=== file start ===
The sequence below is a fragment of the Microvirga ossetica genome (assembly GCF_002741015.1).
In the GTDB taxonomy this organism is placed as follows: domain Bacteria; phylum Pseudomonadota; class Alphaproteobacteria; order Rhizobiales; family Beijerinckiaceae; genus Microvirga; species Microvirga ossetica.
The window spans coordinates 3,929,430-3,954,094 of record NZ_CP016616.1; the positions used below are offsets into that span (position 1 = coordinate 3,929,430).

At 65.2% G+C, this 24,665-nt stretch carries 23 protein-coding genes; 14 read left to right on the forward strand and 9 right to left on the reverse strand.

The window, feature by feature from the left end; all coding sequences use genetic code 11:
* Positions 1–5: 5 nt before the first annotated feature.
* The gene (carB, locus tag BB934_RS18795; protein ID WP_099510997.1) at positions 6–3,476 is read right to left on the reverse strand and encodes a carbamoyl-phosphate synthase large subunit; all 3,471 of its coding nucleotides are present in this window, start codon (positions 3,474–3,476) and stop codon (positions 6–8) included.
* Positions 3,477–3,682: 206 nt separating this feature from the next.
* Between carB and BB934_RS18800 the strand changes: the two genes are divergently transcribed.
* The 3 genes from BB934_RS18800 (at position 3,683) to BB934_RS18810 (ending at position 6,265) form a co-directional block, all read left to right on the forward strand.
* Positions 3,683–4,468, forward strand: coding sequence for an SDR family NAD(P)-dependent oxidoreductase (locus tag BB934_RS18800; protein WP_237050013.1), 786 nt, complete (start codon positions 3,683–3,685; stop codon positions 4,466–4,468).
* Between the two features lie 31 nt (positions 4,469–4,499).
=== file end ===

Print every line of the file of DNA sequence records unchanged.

The sequence below is a fragment of the Microvirga ossetica genome (assembly GCF_002741015.1).
In the GTDB taxonomy this organism is placed as follows: domain Bacteria; phylum Pseudomonadota; class Alphaproteobacteria; order Rhizobiales; family Beijerinckiaceae; genus Microvirga; species Microvirga ossetica.
The window spans coordinates 3,929,430-3,954,094 of record NZ_CP016616.1; the positions used below are offsets into that span (position 1 = coordinate 3,929,430).

At 65.2% G+C, this 24,665-nt stretch carries 23 protein-coding genes; 14 read left to right on the forward strand and 9 right to left on the reverse strand.

The window, feature by feature from the left end; all coding sequences use genetic code 11:
* Positions 1–5: 5 nt before the first annotated feature.
* The gene (carB, locus tag BB934_RS18795; protein ID WP_099510997.1) at positions 6–3,476 is read right to left on the reverse strand and encodes a carbamoyl-phosphate synthase large subunit; all 3,471 of its coding nucleotides are present in this window, start codon (positions 3,474–3,476) and stop codon (positions 6–8) included.
* Positions 3,477–3,682: 206 nt separating this feature from the next.
* Between carB and BB934_RS18800 the strand changes: the two genes are divergently transcribed.
* The 3 genes from BB934_RS18800 (at position 3,683) to BB934_RS18810 (ending at position 6,265) form a co-directional block, all read left to right on the forward strand.
* Positions 3,683–4,468, forward strand: coding sequence for an SDR family NAD(P)-dependent oxidoreductase (locus tag BB934_RS18800; protein WP_237050013.1), 786 nt, complete (start codon positions 3,683–3,685; stop codon positions 4,466–4,468).
* Between the two features lie 31 nt (positions 4,469–4,499).